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 **Contents**  This page was moved to:
   [The NetBSD Guide - The Internet Super Server inetd](//www.NetBSD.org/docs/guide/en/chap-inetd.html)
 [[!toc levels=3]]  
   
 # The Internet Super Server inetd  
   
 The *internet super server*, or  
 [[!template id=man name="inetd" section="8"]], is  
 available on all Unix(like) systems, providing many of the basic network  
 services available. This chapter describes the relationship between the daemon  
 and several of the config files in the `/etc/` directory.  
   
 ## Overview  
   
 In this document we will look at a simple definition of  
 [[!template id=man name="inetd" section="8"]], how  
 several files that relate to  
 [[!template id=man name="inetd" section="8"]] work  
 (not that these files are not related to other software), how to add a service  
 to [[!template id=man name="inetd" section="8"]]  
 and some considerations both to use  
 [[!template id=man name="inetd" section="8"]] for a  
 particular service and times when a service might be better off running outside  
 of [[!template id=man name="inetd" section="8"]].  
   
 ## What is inetd?  
   
 In traditional Unix scenarios, one server (daemon) process watches for  
 connections on a particular port, and handles incoming requests. Now if a  
 machine offers many services, many daemon processes would be needed, mostly  
 running idle but still wasting resources like memory. The internet super server,  
 inetd, is an approach to this problem. It listens on a number of ports, and when  
 it receives a request it then determines which program to run to handle the  
 request and starts an instance of that program.  
   
 Following is a very simple diagram to illustrate  
 [[!template id=man name="inetd" section="8"]]:  
   
     pop3  -------|    
                  |    
     ftpd --------| INETD | ---- Internet / DMZ / Switch / Whatever . . .    
                  |    
     cvsupserver -|  
   
 In the above diagram you can see the general idea. The  
 [[!template id=man name="inetd" section="8"]]  
 process receives a request and then starts the appropriate server process. What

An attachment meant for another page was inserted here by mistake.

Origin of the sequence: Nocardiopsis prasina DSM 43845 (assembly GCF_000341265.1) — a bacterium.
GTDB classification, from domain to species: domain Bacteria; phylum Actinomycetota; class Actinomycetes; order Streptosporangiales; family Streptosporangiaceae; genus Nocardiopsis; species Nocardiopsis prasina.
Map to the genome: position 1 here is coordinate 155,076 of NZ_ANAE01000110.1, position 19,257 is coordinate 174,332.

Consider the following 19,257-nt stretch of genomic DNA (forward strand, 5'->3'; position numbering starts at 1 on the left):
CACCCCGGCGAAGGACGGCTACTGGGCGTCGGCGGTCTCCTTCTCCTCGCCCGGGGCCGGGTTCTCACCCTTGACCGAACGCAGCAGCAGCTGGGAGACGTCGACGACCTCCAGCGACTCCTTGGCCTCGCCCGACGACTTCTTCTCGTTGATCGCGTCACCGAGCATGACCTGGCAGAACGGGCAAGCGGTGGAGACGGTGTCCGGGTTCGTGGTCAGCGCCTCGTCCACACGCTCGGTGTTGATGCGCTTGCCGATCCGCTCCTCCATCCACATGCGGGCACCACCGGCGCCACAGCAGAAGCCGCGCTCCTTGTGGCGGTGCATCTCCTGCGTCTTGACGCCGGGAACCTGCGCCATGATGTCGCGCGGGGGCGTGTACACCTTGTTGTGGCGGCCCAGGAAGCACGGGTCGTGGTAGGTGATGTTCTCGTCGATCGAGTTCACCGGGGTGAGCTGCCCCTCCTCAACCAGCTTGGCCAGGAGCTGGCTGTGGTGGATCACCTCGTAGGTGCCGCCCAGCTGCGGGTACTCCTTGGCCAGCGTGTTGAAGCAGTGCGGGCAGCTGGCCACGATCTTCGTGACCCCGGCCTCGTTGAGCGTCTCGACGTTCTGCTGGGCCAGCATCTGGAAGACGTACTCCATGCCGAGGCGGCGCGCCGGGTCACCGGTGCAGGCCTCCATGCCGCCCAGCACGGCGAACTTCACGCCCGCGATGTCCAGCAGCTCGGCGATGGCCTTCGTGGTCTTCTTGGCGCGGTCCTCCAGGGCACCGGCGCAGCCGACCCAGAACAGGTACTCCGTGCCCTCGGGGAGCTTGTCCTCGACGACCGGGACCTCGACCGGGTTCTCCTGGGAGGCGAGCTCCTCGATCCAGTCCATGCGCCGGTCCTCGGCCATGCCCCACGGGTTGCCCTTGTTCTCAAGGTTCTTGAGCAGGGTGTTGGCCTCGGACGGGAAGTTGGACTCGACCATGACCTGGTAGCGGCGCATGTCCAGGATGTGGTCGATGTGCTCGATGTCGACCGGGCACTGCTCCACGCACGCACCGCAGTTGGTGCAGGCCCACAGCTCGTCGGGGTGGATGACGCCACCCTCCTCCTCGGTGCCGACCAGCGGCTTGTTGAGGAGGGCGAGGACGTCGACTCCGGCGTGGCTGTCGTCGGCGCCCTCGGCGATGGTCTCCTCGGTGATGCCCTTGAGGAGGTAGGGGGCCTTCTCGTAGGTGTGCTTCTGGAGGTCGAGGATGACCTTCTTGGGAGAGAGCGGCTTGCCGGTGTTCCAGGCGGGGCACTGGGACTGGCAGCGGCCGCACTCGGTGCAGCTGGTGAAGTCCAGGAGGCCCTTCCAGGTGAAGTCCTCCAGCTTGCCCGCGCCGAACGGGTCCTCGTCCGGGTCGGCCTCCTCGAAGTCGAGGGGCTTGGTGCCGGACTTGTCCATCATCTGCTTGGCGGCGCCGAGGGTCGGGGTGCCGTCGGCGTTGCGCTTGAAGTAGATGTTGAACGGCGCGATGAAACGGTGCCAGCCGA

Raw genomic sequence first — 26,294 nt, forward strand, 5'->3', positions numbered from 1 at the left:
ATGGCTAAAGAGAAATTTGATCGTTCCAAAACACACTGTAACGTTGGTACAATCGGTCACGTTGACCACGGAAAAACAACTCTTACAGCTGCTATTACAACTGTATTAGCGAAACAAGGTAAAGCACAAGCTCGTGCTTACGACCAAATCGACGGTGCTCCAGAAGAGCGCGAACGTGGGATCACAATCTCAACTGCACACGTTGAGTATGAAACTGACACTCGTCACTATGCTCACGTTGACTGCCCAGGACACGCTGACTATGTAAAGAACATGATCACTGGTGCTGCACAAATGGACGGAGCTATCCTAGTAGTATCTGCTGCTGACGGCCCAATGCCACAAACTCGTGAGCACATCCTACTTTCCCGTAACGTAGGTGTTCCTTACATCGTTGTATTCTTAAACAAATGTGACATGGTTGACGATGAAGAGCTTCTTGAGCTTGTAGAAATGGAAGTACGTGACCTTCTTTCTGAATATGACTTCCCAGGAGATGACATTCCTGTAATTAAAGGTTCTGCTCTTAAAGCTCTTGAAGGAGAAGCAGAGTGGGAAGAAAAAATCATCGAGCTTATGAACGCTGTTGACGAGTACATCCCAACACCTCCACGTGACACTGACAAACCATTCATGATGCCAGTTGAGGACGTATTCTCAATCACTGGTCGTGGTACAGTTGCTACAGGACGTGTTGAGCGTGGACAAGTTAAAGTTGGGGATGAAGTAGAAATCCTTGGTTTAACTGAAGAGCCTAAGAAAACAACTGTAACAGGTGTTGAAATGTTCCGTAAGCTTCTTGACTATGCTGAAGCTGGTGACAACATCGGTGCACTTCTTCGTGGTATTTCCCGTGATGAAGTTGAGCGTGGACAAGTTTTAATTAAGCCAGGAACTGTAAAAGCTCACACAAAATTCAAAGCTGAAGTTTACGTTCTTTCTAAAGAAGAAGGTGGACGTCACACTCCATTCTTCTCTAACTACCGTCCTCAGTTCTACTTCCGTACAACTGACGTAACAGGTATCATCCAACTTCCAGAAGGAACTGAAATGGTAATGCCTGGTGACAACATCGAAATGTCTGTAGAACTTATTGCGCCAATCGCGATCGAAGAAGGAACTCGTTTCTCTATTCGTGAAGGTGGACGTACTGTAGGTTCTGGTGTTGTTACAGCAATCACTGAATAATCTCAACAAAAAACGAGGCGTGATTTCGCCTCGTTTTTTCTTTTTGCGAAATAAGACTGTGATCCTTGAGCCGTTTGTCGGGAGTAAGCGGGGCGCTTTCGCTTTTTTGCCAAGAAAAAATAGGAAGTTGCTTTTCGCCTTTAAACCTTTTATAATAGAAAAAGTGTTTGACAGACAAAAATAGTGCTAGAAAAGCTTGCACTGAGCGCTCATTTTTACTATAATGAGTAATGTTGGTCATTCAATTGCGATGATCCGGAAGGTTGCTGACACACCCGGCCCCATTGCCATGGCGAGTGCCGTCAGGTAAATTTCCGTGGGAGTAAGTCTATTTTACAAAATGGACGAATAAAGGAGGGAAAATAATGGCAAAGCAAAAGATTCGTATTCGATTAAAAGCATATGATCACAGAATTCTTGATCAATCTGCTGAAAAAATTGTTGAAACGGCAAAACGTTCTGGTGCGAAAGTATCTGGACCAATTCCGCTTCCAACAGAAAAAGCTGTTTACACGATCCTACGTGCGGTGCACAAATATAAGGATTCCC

[[!template id=man name="inetd" section="8"]] is  
 doing is software multiplexing. An important note here, regarding security: On  
 many other UNIX-like systems, a package called tcpwrappers is used as a security  
 enhancement for  
 [[!template id=man name="inetd" section="8"]]. On  
 NetBSD the tcpwrapper functionality is built into  
 [[!template id=man name="inetd" section="8"]] using  
 libwrap.  
   
 ## Configuring inetd - /etc/inetd.conf  
   
 The operation of  
 [[!template id=man name="inetd" section="8"]] is  
 controlled by its own config file, surprisingly named `/etc/inetd.conf`, see  
 [[!template id=man name="inetd.conf" section="5"]].  
 The `inetd.conf` file basically provides enabling and mapping of services the  
 systems administrator would like to have multiplexed through  
 [[!template id=man name="inetd" section="8"]],  
 indicating which program should be started for incoming requests on which port.  
   
 [[!template id=man name="inetd.conf" section="5"]]  
 is an ascii file containing one service per line, and several fields per line.  
 The basic field layout is:  
   
     service-name socket-type protocol wait/nowait user:group server-program arguments  
   
  * `service-name`: The service name indicates the port  
    [[!template id=man name="inetd" section="8"]]  
    should listen on. It is either a decimal number, or a name matching a service  
    name given in `/etc/services`.  
   
  * `socket-type`: The communications socket type, the different types are  
    `stream` for a TCP stream, `dgram` for an UDP service, `raw` for a raw  
    socket, `rdm` for reliably delivered message and "seqpacket` for a sequenced  
    packet socket. The most common socket types are `stream` and `dgram`.  
   
  * `protocol`: The protocol used, mostly `tcp`, `tcp6`, `udp` and `udp6` for